We previously developed a simple technique to measure ion channel currents22. In this approach, by contacting a gold probe covered with a PEG-containing aqueous solution, on which channels are immobilized, with the interface between a lipid and an aqueous solution, an artificial lipid bilayer membrane comprising ion channels is formed on the surface of the tip of the probe (Fig. 1). In the present study, in order to investigate the effect of the shape of the probe tip on the efficiency of channel current measurements, we made gold probes with tips of various shapes applying gold wire electropolishing (Fig. 2). The probes were modified to anchor KcsA(E71A) channels to a PEG layer, and ionic currents were then measured.

Figure 2

Electron micrographs of the tips of different gold probes.

When we used probes with rounded tips whose curvature radii had values ≥ 5 µm, we always measured KcsA(E71A) channel currents (19/19 trials with different probes). On the other hand, when we used gold probes with sharpened tips whose curvature radii had values < 5 µm, the success rate in measuring channel currents was 74% (14/19 trials with different probes). In most failed trials, large currents were measured, or the channel currents disappeared over several seconds due to the presence of a large current background noise. These phenomena were due to the penetration of the probe in the recording solution in the absence of the formation of bilayer membranes or to the rapid breakdown of unstable bilayer membranes. These results indicate that ion channel currents are measured more efficiently with rounded-tip probes (curvature radii ≥ 5 µm) than with sharpened-tip ones. We used a commercially available gold probe characterized by a rounded tip (Fig. 3a; curvature radius: 450 µm) in the following experiments.

Figure 3

Effect of hydrophobically modifying the gold probe on the stability of the lipid bilayer membrane. (a) Electron micrograph of the tip of a commercially available gold probe. (b) Schematic depiction of a probe whose tip was modified so as to have a hydrophobic 1-octadecanethiol layer beside a hydrophilic polyethylene glycol (PEG) layer. (c) Procedure to investigate the stability of the lipid bilayer membrane. The bilayer membrane containing KcsA channels (KcsA(E71A)) was made at the interface between a lipid solution and an aqueous recording solution; formation of the membrane was detected by appearance of channel currents (left). The probe was then moved downward in 10-µm increments (middle), until the channel currents disappeared (right), so that the range in which the channel currents were detectable was recorded. (d) Representative current traces of KcsA(E71A) channels recorded in the lipid bilayer membrane consisting of POPE–POPG and n-decane at ± 100 mV. (e) Current–voltage relationship recorded for KcsA(E71A) channels (n = 7). (f) Length ranges wherein channel currents were detected using the POPE–POPG lipids dissolved in n-decane. The ranges were wider when gold probes comprising the hydrophobic layer were used. Range differences were analyzed using Welch's t-test. The bar indicates the mean standard deviation (n = 6–7). The asterisk indicates that P < 0.01. POPE 1-palmitoyl-2-oleoyl-sn-glycero-3-phosphoethanolamine; POPG 1-palmitoyl-2-oleoyl-sn-glycero-3-[phospho-rac-(1-glycerol)]; POPE–POPG lipid solution consisting of 18 mg/ml POPE and 6 mg/ml POPG.

Modification of the surface of gold probes with a hydrophobic layer increases the stability of lipid bilayer membranes

Although we were able to measure channel currents using the gold probe, these currents often disappeared because of disruptions of the lipid bilayer membranes or the current baseline often drifted while the probe position changed a little. In order to solve this problem, we increased the stability of the lipid bilayer membrane by modifying the surface of the probe so that it had a hydrophobic area, which has high lipid affinity, besides the PEG area, on which the bilayer membrane formed. In detail, the probe was modified so that it had a hydrophilic PEG layer covering about 1 mm of the tip and a hydrophobic 1-octadecanethiol layer covering the next 1 mm of the tip (Fig. 3b).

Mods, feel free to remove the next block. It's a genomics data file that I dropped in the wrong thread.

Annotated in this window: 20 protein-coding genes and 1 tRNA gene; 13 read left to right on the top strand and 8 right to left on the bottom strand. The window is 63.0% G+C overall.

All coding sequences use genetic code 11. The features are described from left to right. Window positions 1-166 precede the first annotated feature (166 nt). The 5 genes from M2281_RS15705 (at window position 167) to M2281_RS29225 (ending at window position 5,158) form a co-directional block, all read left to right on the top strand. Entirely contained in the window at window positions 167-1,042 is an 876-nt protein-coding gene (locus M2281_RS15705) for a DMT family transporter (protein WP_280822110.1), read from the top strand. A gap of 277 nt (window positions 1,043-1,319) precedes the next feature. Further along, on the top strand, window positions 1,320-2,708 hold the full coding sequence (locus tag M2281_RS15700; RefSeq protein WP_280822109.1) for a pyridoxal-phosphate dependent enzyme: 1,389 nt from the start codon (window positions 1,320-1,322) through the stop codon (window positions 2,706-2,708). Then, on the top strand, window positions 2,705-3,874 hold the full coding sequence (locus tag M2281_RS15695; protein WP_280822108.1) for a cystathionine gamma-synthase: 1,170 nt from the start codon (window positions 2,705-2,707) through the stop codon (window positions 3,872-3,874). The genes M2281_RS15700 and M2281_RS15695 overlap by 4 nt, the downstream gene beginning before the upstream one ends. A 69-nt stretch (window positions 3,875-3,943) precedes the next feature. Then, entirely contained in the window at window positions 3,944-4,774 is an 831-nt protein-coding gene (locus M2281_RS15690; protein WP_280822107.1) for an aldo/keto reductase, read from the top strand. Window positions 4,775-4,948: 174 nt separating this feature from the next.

By moving toward an aqueous recording solution and through a lipid solution (POPE–POPG dissolved in n-decane) the probe on which the KcsA(E71A) channels had been immobilized on the PEG layer, a lipid bilayer membrane comprising the channels was formed, and channel currents were detected (Fig. 3c). Figure 3d shows the measured channel currents. The current–voltage (I–V) relationship of the unitary current (Fig. 3e) indicated the single-channel conductance to be 103.6 ± 22.5 pS, which is similar to the values measured using the conventional planar bilayer method24,25.

After channel currents were detected, we moved the probe further in 10-µm increments until the channel currents disappeared (Fig. 3c). Figure 3f shows the ranges in which channel currents were detected as the probes moved toward the recording solution through a synthetic lipid solution (POPE:POPG = 3:1; solvent: n-decane); in other words, these data indicate the range in which a stable lipid bilayer membrane containing the ion channels was formed. Importantly, we were able to measure channel currents in a significantly larger length range with probes comprising the hydrophobic layer alongside the PEG layer than with probes comprising only the PEG layer. Similarly, in an asolectin solution (a mixture of phospholipids extracted from soybeans; solvent: n-decane), channel currents were measured in a larger length range when the hydrophobically modified probe was used than when the non-hydrophobically modified probe was used (0.417 ± 0.177 mm versus 0.078 ± 0.072 mm, respectively). These results indicate that the hydrophobic modification of the probe increased the stability of the lipid bilayer membrane containing the channels, as had also been indicated by previous studies, according to which surface modification of a material that supports the bilayer membrane affected membrane stability26,27.